The only alternative is to play every day to get the cumulative daily sign-in bonuses and I’ve only just started to learn how much I hate a game that tells me that I HAVE to play it. Once the game puts me on a schedule, it doesn’t feel like a game anymore; it feels like a second job. And unlike a real job, I don’t get sick days. Instead, I get punished by losing by benefits and have to start building them up again from square one… Oh, and I don’t get paid for coming in either.

Still, there is some merit to Hyper Heroes. There is a germ of a good idea in here and I’m hopeful that a more competent studio attempts something similar in the future. If you can get pass the uglier parts of the game, there’s a well-made puzzle-RPG with cute character designs and unique gameplay that can hold your interest.

The Agent Reviews A Game: Teddy Terror

Can you BEAR the horrors? Source: teddyterror.com

Can you BEAR the horrors ahead?
Source: teddyterror.com

Wow, it’s actually been a while since I gave my feelings on a game I’ve played. In my defense, the budget has been tight lately and gaming is one of those luxuries I’ve had to forgo.

However, I found this early access game on Steam for dirt cheap. And with Halloween coming up fast, I felt a game about the nightmares of a small child and his attempts to literally conquer his fears was worth looking into.

Now, if my obsession with The Binding of Issac should teach you anything, it’s that I have a soft spot for the Rogue-Lite genre. I can appreciate a game that plays differently every time you pick it up. But if it’s originality we’re talking about, Teddy Terror has one of the most stand-out ideas I’ve seen in a Rogue-Lite.

Most of the games in this genre are top-down dungeon crawlers where you kick in the door, beat up the baddies, nab their loot and repeat. However, Teddy Terror mixes this up with one major change; you have no weapon.

The only thing you have to defend yourself with at the start of the game is your precious teddy bear. Teddy acts as a boomerang that can temporarily slow down the monsters but can’t damage them; a mechanic that will be familiar to my fellow old school Legend of Zelda players. Instead, you’ll have to guide the creepy crawlies into environmental hazards (which are just are dangerous to you, of course) and traps that Teddy can activate by throwing him into them. Clear out all the monsters and you’ll move to the next floor. If you’re lucky, you may even land in a treasure room where you have a chance at scoring some new gear.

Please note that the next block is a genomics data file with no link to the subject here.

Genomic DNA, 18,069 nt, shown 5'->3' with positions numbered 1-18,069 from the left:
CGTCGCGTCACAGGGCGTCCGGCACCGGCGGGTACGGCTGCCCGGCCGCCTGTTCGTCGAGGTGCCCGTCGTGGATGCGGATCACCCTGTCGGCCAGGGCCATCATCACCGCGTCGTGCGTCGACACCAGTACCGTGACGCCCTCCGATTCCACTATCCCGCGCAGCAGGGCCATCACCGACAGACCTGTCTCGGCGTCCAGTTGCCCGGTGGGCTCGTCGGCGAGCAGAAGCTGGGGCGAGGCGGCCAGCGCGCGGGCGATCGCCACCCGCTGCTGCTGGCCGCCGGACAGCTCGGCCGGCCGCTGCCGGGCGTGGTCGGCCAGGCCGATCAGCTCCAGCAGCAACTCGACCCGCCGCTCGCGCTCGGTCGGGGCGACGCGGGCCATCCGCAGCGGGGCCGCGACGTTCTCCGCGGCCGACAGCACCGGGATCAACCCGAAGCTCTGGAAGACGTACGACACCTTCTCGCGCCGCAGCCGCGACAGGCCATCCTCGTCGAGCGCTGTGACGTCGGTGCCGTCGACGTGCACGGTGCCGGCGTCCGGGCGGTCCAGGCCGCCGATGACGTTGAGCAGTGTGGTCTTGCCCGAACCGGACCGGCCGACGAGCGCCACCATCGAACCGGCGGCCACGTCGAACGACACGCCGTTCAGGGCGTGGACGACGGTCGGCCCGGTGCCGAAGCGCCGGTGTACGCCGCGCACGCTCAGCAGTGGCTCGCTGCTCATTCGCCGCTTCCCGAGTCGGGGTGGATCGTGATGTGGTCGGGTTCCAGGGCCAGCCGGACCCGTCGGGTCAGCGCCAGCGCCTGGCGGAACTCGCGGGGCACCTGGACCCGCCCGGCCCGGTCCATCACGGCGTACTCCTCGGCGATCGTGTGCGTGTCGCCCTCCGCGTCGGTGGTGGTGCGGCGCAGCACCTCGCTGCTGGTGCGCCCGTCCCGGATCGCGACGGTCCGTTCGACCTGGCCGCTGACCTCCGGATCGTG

This simple change in gameplay from Action RPG to Puzzle Strategy alters the entire feel of the game; you actually have to think your actions through and plan them carefully while dodging the ugly mother-hubbard’s chasing you. In other words, it recreates a horror aesthetic without most of the tropes of horror games by making you feel powerless and forcing you to Home Alone your way to safety.

That said, the game’s not without glaring issues. While the normal difficulty can be breezed through, there’s a massive spike in higher difficulties by virtue of the bosses regenerating their health over time – meaning that the game centered around careful timing and patience is now a speed run.

The game also features unlockable characters, but they don’t seem to play any differently. So unless you REALLY want to roleplay as YouTube gamer H2O Delerious (and I do), There’s no real reason to unlock them.

There’s also a recently added ‘Invasion’ mode where you fight waves of baddies and buy your stats bonuses instead of finding items, but it got very repetitive very quickly and didn’t hold my attention long.

That said, the game is still in the development stage (early access, remember?), so these issues could very likely be ironed out by the time the full game is completed. What’s more, even with its warts, I still had fun with it. I’d normally recommend waiting until development is finished and seeing how they change things before committing to purchase like this, but at five dollars, I can’t really complain about this cheap and cheerful romp through a child’s nocturnal hell-scape.